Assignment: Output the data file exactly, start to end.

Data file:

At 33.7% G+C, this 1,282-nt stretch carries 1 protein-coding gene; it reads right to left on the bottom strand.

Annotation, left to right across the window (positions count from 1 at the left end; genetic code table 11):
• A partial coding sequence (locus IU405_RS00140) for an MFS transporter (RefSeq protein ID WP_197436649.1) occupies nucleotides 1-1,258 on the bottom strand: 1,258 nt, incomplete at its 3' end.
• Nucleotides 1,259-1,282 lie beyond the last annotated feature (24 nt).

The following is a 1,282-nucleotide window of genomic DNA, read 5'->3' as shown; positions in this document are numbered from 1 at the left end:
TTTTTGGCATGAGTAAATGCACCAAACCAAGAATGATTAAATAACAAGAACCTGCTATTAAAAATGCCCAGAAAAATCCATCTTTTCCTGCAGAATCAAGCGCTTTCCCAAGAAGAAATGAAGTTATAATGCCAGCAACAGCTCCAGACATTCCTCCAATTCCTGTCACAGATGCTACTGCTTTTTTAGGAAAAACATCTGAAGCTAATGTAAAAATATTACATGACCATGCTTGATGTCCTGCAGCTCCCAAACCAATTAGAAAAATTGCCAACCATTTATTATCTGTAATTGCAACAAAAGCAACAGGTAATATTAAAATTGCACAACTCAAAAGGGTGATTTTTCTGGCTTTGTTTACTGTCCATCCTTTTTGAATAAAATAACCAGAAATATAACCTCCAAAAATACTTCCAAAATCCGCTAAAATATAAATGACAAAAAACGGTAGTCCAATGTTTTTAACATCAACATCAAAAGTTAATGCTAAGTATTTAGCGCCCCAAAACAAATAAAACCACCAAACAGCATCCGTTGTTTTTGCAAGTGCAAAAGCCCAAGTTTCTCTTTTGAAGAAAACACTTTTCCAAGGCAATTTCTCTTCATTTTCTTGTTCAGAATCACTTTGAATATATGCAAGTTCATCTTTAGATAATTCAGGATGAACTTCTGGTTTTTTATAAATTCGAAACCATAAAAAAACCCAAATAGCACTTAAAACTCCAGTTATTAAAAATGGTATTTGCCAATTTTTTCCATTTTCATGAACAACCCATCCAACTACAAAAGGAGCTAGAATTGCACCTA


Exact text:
At 33.7% G+C, this 1,282-nt stretch carries 1 protein-coding gene; it reads right to left on the bottom strand.

Annotation, left to right across the window (positions count from 1 at the left end; genetic code table 11):
• A partial coding sequence (locus IU405_RS00140) for an MFS transporter (RefSeq protein ID WP_197436649.1) occupies nucleotides 1-1,258 on the bottom strand: 1,258 nt, incomplete at its 3' end.
• Nucleotides 1,259-1,282 lie beyond the last annotated feature (24 nt).

The following is a 1,282-nucleotide window of genomic DNA, read 5'->3' as shown; positions in this document are numbered from 1 at the left end:
TTTTTGGCATGAGTAAATGCACCAAACCAAGAATGATTAAATAACAAGAACCTGCTATTAAAAATGCCCAGAAAAATCCATCTTTTCCTGCAGAATCAAGCGCTTTCCCAAGAAGAAATGAAGTTATAATGCCAGCAACAGCTCCAGACATTCCTCCAATTCCTGTCACAGATGCTACTGCTTTTTTAGGAAAAACATCTGAAGCTAATGTAAAAATATTACATGACCATGCTTGATGTCCTGCAGCTCCCAAACCAATTAGAAAAATTGCCAACCATTTATTATCTGTAATTGCAACAAAAGCAACAGGTAATATTAAAATTGCACAACTCAAAAGGGTGATTTTTCTGGCTTTGTTTACTGTCCATCCTTTTTGAATAAAATAACCAGAAATATAACCTCCAAAAATACTTCCAAAATCCGCTAAAATATAAATGACAAAAAACGGTAGTCCAATGTTTTTAACATCAACATCAAAAGTTAATGCTAAGTATTTAGCGCCCCAAAACAAATAAAACCACCAAACAGCATCCGTTGTTTTTGCAAGTGCAAAAGCCCAAGTTTCTCTTTTGAAGAAAACACTTTTCCAAGGCAATTTCTCTTCATTTTCTTGTTCAGAATCACTTTGAATATATGCAAGTTCATCTTTAGATAATTCAGGATGAACTTCTGGTTTTTTATAAATTCGAAACCATAAAAAAACCCAAATAGCACTTAAAACTCCAGTTATTAAAAATGGTATTTGCCAATTTTTTCCATTTTCATGAACAACCCATCCAACTACAAAAGGAGCTAGAATTGCACCTA